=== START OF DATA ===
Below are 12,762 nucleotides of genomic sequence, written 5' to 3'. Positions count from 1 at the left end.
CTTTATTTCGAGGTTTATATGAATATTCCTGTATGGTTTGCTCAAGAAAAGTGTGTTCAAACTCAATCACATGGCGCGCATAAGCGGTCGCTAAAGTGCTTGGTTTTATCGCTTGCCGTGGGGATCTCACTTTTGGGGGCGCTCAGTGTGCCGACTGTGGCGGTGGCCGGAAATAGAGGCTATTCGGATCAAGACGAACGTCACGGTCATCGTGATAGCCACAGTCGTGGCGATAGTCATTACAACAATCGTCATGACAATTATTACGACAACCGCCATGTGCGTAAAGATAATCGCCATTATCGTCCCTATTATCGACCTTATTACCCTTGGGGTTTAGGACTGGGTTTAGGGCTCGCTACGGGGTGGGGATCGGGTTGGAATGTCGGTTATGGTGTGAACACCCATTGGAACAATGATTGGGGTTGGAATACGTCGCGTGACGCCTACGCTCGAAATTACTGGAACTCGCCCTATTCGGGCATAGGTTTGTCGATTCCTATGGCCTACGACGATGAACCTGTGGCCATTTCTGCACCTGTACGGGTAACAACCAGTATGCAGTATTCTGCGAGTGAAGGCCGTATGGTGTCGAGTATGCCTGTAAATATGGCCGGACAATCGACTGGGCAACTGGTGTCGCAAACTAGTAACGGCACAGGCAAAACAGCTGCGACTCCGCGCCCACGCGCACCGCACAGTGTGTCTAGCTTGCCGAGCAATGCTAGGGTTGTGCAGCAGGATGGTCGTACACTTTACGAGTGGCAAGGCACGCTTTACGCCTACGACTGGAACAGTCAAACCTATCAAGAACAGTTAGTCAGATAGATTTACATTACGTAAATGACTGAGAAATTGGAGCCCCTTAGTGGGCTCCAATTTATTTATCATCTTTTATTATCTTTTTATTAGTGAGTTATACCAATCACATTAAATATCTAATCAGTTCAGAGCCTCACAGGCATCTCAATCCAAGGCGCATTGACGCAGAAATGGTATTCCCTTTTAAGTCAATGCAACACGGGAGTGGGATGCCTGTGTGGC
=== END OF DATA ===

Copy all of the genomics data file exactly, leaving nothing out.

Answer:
Below are 12,762 nucleotides of genomic sequence, written 5' to 3'. Positions count from 1 at the left end.
CTTTATTTCGAGGTTTATATGAATATTCCTGTATGGTTTGCTCAAGAAAAGTGTGTTCAAACTCAATCACATGGCGCGCATAAGCGGTCGCTAAAGTGCTTGGTTTTATCGCTTGCCGTGGGGATCTCACTTTTGGGGGCGCTCAGTGTGCCGACTGTGGCGGTGGCCGGAAATAGAGGCTATTCGGATCAAGACGAACGTCACGGTCATCGTGATAGCCACAGTCGTGGCGATAGTCATTACAACAATCGTCATGACAATTATTACGACAACCGCCATGTGCGTAAAGATAATCGCCATTATCGTCCCTATTATCGACCTTATTACCCTTGGGGTTTAGGACTGGGTTTAGGGCTCGCTACGGGGTGGGGATCGGGTTGGAATGTCGGTTATGGTGTGAACACCCATTGGAACAATGATTGGGGTTGGAATACGTCGCGTGACGCCTACGCTCGAAATTACTGGAACTCGCCCTATTCGGGCATAGGTTTGTCGATTCCTATGGCCTACGACGATGAACCTGTGGCCATTTCTGCACCTGTACGGGTAACAACCAGTATGCAGTATTCTGCGAGTGAAGGCCGTATGGTGTCGAGTATGCCTGTAAATATGGCCGGACAATCGACTGGGCAACTGGTGTCGCAAACTAGTAACGGCACAGGCAAAACAGCTGCGACTCCGCGCCCACGCGCACCGCACAGTGTGTCTAGCTTGCCGAGCAATGCTAGGGTTGTGCAGCAGGATGGTCGTACACTTTACGAGTGGCAAGGCACGCTTTACGCCTACGACTGGAACAGTCAAACCTATCAAGAACAGTTAGTCAGATAGATTTACATTACGTAAATGACTGAGAAATTGGAGCCCCTTAGTGGGCTCCAATTTATTTATCATCTTTTATTATCTTTTTATTAGTGAGTTATACCAATCACATTAAATATCTAATCAGTTCAGAGCCTCACAGGCATCTCAATCCAAGGCGCATTGACGCAGAAATGGTATTCCCTTTTAAGTCAATGCAACACGGGAGTGGGATGCCTGTGTGGC